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John RM, Tedrow UB, Koplan BA, Albert CM, Epstein LM, Sweeney MO, Miller AL, Michaud GF, Stevenson WG.
Department of Medicine, Division of Cardiology, Brigham and Women's Hospital, Harvard Medical School, Boston, MA 02115, USA. firstname.lastname@example.org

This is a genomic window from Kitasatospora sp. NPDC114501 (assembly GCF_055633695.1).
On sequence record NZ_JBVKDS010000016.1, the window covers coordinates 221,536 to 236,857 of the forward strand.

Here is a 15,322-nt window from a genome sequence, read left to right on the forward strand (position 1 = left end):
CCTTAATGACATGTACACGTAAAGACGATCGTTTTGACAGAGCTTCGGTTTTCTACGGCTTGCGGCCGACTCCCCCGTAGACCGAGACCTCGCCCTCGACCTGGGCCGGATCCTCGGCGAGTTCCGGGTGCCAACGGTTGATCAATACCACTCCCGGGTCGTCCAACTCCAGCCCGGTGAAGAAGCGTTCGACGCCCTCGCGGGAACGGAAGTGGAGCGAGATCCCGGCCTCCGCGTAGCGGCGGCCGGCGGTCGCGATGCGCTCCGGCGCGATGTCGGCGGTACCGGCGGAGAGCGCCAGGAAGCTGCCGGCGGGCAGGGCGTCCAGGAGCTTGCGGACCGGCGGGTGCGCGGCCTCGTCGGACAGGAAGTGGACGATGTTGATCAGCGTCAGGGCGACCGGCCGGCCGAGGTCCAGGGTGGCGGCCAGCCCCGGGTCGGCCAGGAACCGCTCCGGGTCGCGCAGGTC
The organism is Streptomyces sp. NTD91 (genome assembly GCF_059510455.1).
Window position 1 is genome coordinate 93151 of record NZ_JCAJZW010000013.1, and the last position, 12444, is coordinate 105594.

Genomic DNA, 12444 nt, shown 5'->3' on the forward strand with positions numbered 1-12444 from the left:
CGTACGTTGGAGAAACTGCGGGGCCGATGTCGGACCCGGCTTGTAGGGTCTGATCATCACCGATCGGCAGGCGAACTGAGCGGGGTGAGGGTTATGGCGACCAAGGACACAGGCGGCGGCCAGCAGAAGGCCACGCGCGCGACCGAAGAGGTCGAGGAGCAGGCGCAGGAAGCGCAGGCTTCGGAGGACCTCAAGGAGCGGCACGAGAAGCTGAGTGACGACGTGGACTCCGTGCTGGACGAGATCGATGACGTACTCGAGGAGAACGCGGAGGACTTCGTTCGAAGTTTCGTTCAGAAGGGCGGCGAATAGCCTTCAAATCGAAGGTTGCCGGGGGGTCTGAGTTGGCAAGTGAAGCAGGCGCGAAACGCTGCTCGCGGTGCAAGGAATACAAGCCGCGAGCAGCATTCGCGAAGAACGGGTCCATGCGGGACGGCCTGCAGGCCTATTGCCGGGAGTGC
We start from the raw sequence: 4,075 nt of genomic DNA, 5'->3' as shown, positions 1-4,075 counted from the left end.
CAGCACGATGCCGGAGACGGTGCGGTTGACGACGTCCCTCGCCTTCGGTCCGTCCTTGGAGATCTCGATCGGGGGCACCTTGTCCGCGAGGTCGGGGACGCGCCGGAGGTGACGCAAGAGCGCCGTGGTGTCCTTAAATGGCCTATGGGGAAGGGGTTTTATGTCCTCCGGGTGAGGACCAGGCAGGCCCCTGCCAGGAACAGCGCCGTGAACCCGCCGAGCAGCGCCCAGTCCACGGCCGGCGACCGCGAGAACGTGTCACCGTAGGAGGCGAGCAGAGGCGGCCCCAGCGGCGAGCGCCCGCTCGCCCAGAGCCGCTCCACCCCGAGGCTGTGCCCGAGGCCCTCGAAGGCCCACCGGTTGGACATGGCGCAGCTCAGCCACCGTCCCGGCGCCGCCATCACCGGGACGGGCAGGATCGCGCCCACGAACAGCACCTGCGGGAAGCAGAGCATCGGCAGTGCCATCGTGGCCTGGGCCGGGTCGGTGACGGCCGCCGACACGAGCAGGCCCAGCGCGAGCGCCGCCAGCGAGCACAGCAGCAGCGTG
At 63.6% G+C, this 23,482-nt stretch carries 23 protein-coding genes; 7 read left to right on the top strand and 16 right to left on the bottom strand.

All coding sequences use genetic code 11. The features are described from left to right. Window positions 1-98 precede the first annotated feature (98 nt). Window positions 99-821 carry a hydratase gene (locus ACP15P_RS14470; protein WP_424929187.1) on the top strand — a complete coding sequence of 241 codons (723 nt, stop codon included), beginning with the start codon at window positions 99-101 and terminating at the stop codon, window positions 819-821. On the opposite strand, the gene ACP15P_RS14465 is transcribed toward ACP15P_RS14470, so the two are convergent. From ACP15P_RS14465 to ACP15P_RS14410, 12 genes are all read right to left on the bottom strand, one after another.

Management strategies for ventricular arrhythmias are guided by the risk of sudden death and severity of symptoms. Patients with a substantial risk of sudden death usually need an implantable cardioverter defibrillator (ICD). Although ICDs effectively end most episodes of ventricular tachycardia or ventricular fibrillation and decrease mortality in specific populations of patients, they have inherent risks and limitations. Generally, antiarrhythmic drugs do not provide sufficient protection from sudden death, but do have a role in reducing arrhythmias that cause symptoms. Catheter ablation is likewise important for reducing the frequency of spontaneous arrhythmias and is curative for some patients, usually those with idiopathic arrhythmias and no heart disease. Arrhythmia surgery is now infrequent, offered by only a few specialised centres for refractory arrhythmias. Advances in understanding of genetic arrhythmia syndromes and in technology for mapping and ablation of ventricular arrhythmias, and enhanced algorithms in implantable devices for rhythm management, have contributed to improved outcomes.